The past couple weeks, Shannon’s practice time has been severely limited, Timmons said, and when OU released its first depth chart Monday, Shannon wasn’t on it.
"That situation is still unresolved and therefore I've got to proceed with players I know are going to be available to me through the rest of the year," Stoops said Monday. "At this point, the depth chart is what it is."
Timmons said OU “failed” Shannon and is “making him a scapegoat” in its attempt to overzealously enforce the federal government’s Title IX sexual misconduct mandate.
She alleged that many universities — OU included — are “going so far overboard because they’re worried about the fact that the Title IX office is gonna come down and investigate and make a determination they haven't gone as far as they're supposed to, and they'll lose funding.”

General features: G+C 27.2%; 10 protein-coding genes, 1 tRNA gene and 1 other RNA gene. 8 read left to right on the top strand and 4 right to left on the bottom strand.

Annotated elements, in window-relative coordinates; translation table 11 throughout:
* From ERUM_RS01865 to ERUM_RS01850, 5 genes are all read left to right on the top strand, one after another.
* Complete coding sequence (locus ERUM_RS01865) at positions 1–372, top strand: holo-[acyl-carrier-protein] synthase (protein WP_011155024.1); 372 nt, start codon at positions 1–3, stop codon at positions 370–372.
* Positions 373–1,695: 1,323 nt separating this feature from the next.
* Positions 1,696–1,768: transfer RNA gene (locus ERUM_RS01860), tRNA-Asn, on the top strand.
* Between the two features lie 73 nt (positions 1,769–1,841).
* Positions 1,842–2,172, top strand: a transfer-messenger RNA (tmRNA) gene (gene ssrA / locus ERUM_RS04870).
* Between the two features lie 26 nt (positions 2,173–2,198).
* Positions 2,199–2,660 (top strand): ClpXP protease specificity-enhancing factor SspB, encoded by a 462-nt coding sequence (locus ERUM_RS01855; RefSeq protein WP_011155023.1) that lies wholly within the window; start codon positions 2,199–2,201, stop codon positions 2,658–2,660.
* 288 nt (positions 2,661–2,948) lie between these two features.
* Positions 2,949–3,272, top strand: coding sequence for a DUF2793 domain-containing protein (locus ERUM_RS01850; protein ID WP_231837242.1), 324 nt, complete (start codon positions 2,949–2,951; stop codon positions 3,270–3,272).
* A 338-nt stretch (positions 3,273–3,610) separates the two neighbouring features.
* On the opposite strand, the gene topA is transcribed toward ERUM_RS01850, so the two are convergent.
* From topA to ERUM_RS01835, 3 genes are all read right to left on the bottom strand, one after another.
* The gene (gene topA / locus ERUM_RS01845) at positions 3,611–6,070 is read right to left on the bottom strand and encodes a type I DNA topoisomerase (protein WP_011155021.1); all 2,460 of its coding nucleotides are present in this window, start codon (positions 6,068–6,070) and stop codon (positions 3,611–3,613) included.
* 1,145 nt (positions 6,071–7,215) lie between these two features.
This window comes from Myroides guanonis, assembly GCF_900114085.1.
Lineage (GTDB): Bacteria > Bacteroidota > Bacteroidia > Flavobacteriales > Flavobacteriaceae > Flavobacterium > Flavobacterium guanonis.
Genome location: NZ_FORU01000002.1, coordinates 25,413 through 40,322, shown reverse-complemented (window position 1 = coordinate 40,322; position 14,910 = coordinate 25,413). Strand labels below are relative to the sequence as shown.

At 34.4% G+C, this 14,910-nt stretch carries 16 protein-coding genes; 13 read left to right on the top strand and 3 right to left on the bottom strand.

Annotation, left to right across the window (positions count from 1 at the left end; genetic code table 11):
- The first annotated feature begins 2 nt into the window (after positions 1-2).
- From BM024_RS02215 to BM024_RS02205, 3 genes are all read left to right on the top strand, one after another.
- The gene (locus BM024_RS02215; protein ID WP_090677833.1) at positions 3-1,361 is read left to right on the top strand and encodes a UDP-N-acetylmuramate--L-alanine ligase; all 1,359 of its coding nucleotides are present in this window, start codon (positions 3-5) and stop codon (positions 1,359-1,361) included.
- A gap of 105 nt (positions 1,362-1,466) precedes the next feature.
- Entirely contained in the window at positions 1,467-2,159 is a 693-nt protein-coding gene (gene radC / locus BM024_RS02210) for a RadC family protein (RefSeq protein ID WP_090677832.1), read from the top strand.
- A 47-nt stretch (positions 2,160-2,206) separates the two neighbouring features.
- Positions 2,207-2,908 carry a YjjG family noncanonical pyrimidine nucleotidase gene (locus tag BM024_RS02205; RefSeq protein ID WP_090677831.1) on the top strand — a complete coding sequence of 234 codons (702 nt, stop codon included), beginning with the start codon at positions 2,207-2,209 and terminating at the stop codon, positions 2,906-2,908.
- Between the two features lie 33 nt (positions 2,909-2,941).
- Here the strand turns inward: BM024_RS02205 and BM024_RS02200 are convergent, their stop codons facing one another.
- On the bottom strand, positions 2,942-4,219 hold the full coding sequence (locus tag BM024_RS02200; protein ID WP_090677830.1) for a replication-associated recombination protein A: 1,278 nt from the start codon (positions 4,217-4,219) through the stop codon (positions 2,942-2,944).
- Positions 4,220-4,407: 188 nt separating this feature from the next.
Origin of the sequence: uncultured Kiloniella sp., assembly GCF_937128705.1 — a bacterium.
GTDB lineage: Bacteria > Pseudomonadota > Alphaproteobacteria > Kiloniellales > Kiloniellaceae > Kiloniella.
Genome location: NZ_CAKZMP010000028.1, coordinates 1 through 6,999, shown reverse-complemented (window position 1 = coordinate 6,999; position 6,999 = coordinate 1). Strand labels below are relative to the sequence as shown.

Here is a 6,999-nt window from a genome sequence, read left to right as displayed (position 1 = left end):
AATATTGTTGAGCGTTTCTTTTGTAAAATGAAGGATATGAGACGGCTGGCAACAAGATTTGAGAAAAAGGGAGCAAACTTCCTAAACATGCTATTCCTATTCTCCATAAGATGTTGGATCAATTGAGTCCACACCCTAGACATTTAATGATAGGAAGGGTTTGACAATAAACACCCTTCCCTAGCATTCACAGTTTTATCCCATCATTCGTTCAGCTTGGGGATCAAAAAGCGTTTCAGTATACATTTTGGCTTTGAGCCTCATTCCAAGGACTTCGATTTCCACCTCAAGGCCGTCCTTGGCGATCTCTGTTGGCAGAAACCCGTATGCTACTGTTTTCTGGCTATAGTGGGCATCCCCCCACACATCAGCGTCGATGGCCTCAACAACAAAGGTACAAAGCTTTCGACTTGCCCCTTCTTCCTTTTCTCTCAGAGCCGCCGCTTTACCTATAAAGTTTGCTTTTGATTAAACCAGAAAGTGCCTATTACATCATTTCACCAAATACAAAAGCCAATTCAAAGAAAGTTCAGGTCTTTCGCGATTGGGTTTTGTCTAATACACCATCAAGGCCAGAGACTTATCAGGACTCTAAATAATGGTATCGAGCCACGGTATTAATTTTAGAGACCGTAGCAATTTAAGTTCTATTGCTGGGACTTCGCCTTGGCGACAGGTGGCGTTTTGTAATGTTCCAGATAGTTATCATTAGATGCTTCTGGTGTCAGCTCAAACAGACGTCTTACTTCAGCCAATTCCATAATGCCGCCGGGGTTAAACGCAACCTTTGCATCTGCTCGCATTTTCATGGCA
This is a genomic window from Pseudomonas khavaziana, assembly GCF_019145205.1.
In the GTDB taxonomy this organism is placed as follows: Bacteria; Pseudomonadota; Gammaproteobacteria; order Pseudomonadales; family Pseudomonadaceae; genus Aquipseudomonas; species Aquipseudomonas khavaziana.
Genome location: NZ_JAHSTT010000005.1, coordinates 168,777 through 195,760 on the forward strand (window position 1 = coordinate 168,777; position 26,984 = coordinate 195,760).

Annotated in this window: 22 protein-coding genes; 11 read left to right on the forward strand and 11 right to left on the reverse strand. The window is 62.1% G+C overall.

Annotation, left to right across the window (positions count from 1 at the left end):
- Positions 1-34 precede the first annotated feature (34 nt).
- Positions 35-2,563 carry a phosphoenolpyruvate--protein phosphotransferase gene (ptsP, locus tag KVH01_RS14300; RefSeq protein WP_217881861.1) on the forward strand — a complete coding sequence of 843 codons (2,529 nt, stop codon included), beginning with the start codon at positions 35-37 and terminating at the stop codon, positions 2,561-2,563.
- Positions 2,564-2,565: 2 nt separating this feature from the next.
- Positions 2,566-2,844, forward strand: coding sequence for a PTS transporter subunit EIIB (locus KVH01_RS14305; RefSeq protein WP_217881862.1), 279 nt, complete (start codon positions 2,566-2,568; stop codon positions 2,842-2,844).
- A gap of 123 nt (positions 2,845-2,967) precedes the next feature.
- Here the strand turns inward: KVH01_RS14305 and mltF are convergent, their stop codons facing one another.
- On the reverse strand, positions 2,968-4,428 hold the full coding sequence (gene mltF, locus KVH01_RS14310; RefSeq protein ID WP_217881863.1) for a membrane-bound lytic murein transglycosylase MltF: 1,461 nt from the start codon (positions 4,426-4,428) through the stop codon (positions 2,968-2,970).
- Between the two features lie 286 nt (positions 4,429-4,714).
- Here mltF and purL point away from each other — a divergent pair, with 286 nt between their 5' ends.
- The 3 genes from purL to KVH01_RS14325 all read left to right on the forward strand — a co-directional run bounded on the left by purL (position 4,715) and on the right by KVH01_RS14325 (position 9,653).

Timmons added that the alleged victim in this case was upset because Shannon “refused to have intercourse” with her.
Soon after Shannon contacted Timmons' office earlier this year, she had a former law enforcement officer administer a polygraph test, which she said Shannon passed “with one of the highest scores that law enforcement officer had ever seen.”
Timmons said she discussed with Shannon his transfer options, but that he quickly shot her down, saying he wanted to fight to restore his reputation.
“He said, 'I'm not gonna run. I'm not gonna be branded a rapist. I'm gonna stay and fight,'” Timmons recalled. “And so he's doing that at great personal and emotional expense.”
Asked if she’s worried that his relationships at OU have been damaged beyond repair — regardless of this case’s outcome in court — Timmons responded, “Well, let me just say this, if he had a relationship with the folks that are putting him through this process that was worth a flip, then we wouldn't be sitting here. We can't worry about his relationship with them now.”